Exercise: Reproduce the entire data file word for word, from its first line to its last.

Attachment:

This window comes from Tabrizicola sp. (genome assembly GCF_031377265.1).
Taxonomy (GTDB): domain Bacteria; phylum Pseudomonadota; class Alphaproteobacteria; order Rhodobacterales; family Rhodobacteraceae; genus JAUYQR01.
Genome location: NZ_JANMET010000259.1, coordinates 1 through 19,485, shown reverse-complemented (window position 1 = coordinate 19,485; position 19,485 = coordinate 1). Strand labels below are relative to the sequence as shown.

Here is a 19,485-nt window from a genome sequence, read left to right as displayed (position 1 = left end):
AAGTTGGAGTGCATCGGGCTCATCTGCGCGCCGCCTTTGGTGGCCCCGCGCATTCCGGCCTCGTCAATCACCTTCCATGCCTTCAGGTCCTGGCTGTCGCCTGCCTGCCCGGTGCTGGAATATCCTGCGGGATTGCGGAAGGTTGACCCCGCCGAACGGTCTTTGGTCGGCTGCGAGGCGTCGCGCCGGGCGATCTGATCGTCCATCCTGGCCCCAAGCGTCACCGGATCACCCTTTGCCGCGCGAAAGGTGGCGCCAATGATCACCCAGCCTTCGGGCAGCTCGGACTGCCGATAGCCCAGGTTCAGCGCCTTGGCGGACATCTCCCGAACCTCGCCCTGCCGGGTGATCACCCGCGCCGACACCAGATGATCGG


This window comes from Tabrizicola sp. (genome assembly GCF_031377265.1).
Taxonomy (GTDB): domain Bacteria; phylum Pseudomonadota; class Alphaproteobacteria; order Rhodobacterales; family Rhodobacteraceae; genus JAUYQR01.
Genome location: NZ_JANMET010000259.1, coordinates 1 through 19,485, shown reverse-complemented (window position 1 = coordinate 19,485; position 19,485 = coordinate 1). Strand labels below are relative to the sequence as shown.

Here is a 19,485-nt window from a genome sequence, read left to right as displayed (position 1 = left end):
AAGTTGGAGTGCATCGGGCTCATCTGCGCGCCGCCTTTGGTGGCCCCGCGCATTCCGGCCTCGTCAATCACCTTCCATGCCTTCAGGTCCTGGCTGTCGCCTGCCTGCCCGGTGCTGGAATATCCTGCGGGATTGCGGAAGGTTGACCCCGCCGAACGGTCTTTGGTCGGCTGCGAGGCGTCGCGCCGGGCGATCTGATCGTCCATCCTGGCCCCAAGCGTCACCGGATCACCCTTTGCCGCGCGAAAGGTGGCGCCAATGATCACCCAGCCTTCGGGCAGCTCGGACTGCCGATAGCCCAGGTTCAGCGCCTTGGCGGACATCTCCCGAACCTCGCCCTGCCGGGTGATCACCCGCGCCGACACCAGATGATCGG